HERCULES -- Three years after this city teetered on the brink of bankruptcy, a fresh crop of officials is seeking to pressure state and county prosecutors to focus anew on one of Hercules' more grandiose redevelopment debacles.

Publicly, the new City Council has been most focused on former City Manager Nelson Oliva, whom it considers an architect of many of the city's bad deals. But it is also determined to get to the bottom of the Hercules New Town Center project -- and how a $12 million fund put up by the Hercules Redevelopment Agency melted away without the project ever breaking ground.

"I think that the state attorney general right now should come and start investigating because that is RDA money that was taken, that's never going to get returned," Councilman Dan Romero said at a City Council meeting last week referencing billings by New Town Center's developer, the Red Barn Co. "These people are out there today thinking that they've gotten away with this."

Neither the state Attorney General's Office nor the Contra Costa district attorney responded to requests for comment.

A fresh review of public documents surrounding the New Town Center development and new interviews with some of the principals show how much the city spent -- and how little it got in return.

New Town Center's first phase was supposed to be Market Town, a planned residential-retail-commercial complex rising five stories or higher, with outdoor plazas and fountains, on a 6.6-acre tract at Sycamore and San Pablo avenues near the Interstate 80-Highway 4 interchange.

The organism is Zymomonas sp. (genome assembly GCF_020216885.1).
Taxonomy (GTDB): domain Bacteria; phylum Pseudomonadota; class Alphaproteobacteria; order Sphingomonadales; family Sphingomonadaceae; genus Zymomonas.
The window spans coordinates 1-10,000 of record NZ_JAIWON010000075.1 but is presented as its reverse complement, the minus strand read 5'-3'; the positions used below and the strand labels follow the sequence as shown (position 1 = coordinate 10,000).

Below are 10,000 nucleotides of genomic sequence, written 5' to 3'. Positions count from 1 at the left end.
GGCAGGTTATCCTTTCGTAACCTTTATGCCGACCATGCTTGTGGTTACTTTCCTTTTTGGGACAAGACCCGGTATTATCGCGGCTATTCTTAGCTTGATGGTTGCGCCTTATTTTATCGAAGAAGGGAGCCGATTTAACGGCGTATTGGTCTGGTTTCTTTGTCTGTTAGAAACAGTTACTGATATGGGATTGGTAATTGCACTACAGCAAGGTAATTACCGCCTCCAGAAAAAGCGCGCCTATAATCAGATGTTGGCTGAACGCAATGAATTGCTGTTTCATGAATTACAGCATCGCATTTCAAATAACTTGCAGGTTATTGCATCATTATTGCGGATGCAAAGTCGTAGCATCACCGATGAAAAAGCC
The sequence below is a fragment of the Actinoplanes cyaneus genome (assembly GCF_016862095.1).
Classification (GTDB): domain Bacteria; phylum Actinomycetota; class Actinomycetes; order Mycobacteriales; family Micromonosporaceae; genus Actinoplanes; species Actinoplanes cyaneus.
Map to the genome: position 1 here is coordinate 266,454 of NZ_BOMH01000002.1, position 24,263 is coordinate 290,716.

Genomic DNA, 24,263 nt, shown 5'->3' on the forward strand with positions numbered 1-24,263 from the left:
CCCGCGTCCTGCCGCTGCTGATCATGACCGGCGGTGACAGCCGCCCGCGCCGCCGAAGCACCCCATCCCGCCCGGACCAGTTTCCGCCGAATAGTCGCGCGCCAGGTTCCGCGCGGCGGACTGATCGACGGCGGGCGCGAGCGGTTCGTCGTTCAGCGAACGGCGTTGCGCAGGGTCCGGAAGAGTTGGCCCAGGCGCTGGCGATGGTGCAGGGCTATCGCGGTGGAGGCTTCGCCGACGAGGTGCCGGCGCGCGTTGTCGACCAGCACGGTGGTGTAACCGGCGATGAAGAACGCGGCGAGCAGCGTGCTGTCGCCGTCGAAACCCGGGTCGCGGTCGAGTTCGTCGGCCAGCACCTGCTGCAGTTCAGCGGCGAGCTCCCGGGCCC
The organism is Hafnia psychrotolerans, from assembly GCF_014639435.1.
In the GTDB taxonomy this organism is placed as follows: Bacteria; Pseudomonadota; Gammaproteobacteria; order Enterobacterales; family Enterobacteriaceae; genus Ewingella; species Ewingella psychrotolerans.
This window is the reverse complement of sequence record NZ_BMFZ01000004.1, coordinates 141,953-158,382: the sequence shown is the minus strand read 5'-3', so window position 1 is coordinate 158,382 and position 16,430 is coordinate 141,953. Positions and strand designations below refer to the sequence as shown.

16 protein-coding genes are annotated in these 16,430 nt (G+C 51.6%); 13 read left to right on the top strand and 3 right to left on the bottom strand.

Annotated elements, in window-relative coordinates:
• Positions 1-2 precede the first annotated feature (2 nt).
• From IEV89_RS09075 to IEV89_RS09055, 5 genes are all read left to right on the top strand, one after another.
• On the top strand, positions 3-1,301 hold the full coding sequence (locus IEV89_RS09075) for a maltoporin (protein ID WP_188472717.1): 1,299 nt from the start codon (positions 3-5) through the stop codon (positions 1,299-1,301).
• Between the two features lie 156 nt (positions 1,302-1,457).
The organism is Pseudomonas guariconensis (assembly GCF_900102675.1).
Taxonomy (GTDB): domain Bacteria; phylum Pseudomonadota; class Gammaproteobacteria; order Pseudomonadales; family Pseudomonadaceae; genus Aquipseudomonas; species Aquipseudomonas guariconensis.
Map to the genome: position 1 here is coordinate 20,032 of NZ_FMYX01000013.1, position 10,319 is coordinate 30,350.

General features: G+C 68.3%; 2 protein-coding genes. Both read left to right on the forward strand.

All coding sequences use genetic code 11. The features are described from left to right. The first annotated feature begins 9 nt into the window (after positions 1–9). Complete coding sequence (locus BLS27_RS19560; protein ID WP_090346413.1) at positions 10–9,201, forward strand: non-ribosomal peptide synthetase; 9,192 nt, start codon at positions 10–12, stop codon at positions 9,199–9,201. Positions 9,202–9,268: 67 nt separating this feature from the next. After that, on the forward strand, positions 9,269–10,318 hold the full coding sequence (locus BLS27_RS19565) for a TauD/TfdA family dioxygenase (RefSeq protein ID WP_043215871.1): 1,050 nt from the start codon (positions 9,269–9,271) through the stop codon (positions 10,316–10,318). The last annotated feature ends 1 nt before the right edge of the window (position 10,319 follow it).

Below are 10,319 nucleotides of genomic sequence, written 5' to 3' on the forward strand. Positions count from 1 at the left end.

The saga began in the middle of the last decade under Oliva's predecessor, Mike Sakamoto, when the council approved a development agreement with Hercules New Town Center LLC, headed by Red Barn CEO Tom Weigel, and created the $12 million primary project fund. It continued under Oliva, who was city manager from April 2007 to January 2011.

By the end of Oliva's tenure, the money was gone. About $7 million of it went to move a park-and-ride lot and bus transfer station, then owned by BART, to a new site owned by the city to make way for Market Town, according to then-economic development director Steve Lawton. The two agencies swapped the properties. Red Barn was the construction manager for the project.

Some of the money went into Market Hall, a temporary outdoor food court and events unit that occupied the site for about a year before closing in 2011.

The rest of the money paid for travel, luxury hotel stays, consulting fees and other bills of Weigel and his associates.

Invoices include a $20,000-per-month consulting fee paid to Weigel. His company's North Carolina law firm was paid a $10,000-per-month retainer, plus two $50,000 bonuses.

The fund also paid for Weigel's $2,329 first-class ticket from Los Angeles to New York in September 2009 on Virgin Airlines, and another $2,229 first-class ticket on the same flight for Red Barn principal James Fowler. Bills were approved by Lawton, then-finance director Gloria Leon and finally Oliva.